Billion BiGuard S6000
Strengths: Very good value, Gigabit ports, WAN failover and load balancing, plenty of options for securing remote access to specific resources
Weaknesses: The OTP option will probably need a dedicated system
Verdict: The S6000 is offering an impressive range of SSL VPN features at a price the competition will have trouble matching
Billion is one of the few security appliance vendors that offers affordable SSL VPN for SMBs, but it now wants a piece of the enterprise action. It is making its move with two fresh BiGuard appliances. The S6000 targets medium-sized firms of 500-1,000 employees and a large remote workforce. The S3000 targets SMBs with 150-500 employees.
The S6000 looks good value, as the base price includes support for up to 50 simultaneous SSL VPN tunnels. Billion offers upgrade packs; an extra 50 tunnels costs £2,479. Performance gets a boost over smaller BiGuard appliances; the S6000 has a multi-core MIPS processor and 1GB of system memory, while all LAN and WAN ports are of the Gigabit variety.
Both the S3000 and S6000 offer a pair of Gigabit WAN ports which support load balancing and link failover. Billion offers an optional two-factor authentication solution which includes a Radius server and tokens to generate one-time passwords (OTPs).
The S6000's web interface is an improvement on the smaller models; the documentation is also more helpful. There are wizards for setting up the WAN links; they support static and dynamic addresses plus PPPoE. You get an SSL VPN wizard, but work will need to be done, as it only takes existing configurations and lets you add new users to them.
The S6000 uses the concept of domains, which each have a single authentication method. There are many choices: it has an internal user database, or you can use AD, LDAP, NT domain and Radius servers. A user can be a member of only one domain, ensuring they use the appropriate authentication.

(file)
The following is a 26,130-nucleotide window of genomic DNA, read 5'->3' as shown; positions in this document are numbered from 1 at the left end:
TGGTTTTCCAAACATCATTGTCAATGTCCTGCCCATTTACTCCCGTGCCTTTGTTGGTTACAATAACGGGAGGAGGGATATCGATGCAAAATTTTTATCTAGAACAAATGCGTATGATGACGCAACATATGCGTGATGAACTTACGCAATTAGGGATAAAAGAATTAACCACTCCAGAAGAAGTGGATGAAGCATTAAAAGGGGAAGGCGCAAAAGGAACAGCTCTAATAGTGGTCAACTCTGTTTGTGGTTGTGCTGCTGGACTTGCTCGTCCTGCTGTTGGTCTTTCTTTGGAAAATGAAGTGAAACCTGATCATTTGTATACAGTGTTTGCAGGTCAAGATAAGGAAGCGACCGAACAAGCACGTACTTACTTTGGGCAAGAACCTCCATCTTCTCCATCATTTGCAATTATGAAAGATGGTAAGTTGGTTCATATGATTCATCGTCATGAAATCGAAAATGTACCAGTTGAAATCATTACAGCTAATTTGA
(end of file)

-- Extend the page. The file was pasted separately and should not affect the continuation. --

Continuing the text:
The S6000 offers three access modes for clients. Network Extender uses an ActiveX plug-in to create an encrypted tunnel to all IP-based resources. If you don't want users to have full access, use the Transport Extender to define specific protocols and ports.
The Network Place loads a basic Windows Explorer-style interface which lists systems in the same domain or workgroup. It allows network shares to be browsed, files and folders to be downloaded to the client and, if permitted, files to be uploaded to systems on the LAN. Resources are gathered together in groups, making it easier to dish out the appropriate access. You can also define specific resources using application proxies. It provides a good range, which includes RDP, VNC, FTP, HTTP, HTTPS, CIFS and Citrix.
Access permissions can be granted at the group or user level, where you decide whether the Extender services and Network Place will be made available and which application proxies will appear in the login portal. Web cache cleanup is essential if people are using public internet services. A utility can launch at the end of a session to tidy the system up.
For testing, we gave the primary WAN port a fixed IP address and placed the appliance between our LAN and test clients. On the local network, we had a variety of Windows Server 2003 R2 systems providing web, FTP and file sharing services and we had no problems creating different application proxies for each one. We could use the Network Extender to give some people full access to all resources or use the Transport Extender to limit access.
The price for the S6000 includes a five-user OTP pack and it comes with the Authenex ASAS Radius server software preconfigured for the tokens in the box. You can add more tokens; a 10-user pack is a reasonable £281. The ASAS server is picky about its Windows host and for best results this should be dedicated.
SSL VPNs score highly over IPsec VPNs for providing mobile and remote workers with secure LAN access, as they are easy to configure and require minimal training. BiGuard S6000 is a prime example. It provides an impressive range of easily deployed security features but it costs a lot less than many enterprise-level solutions.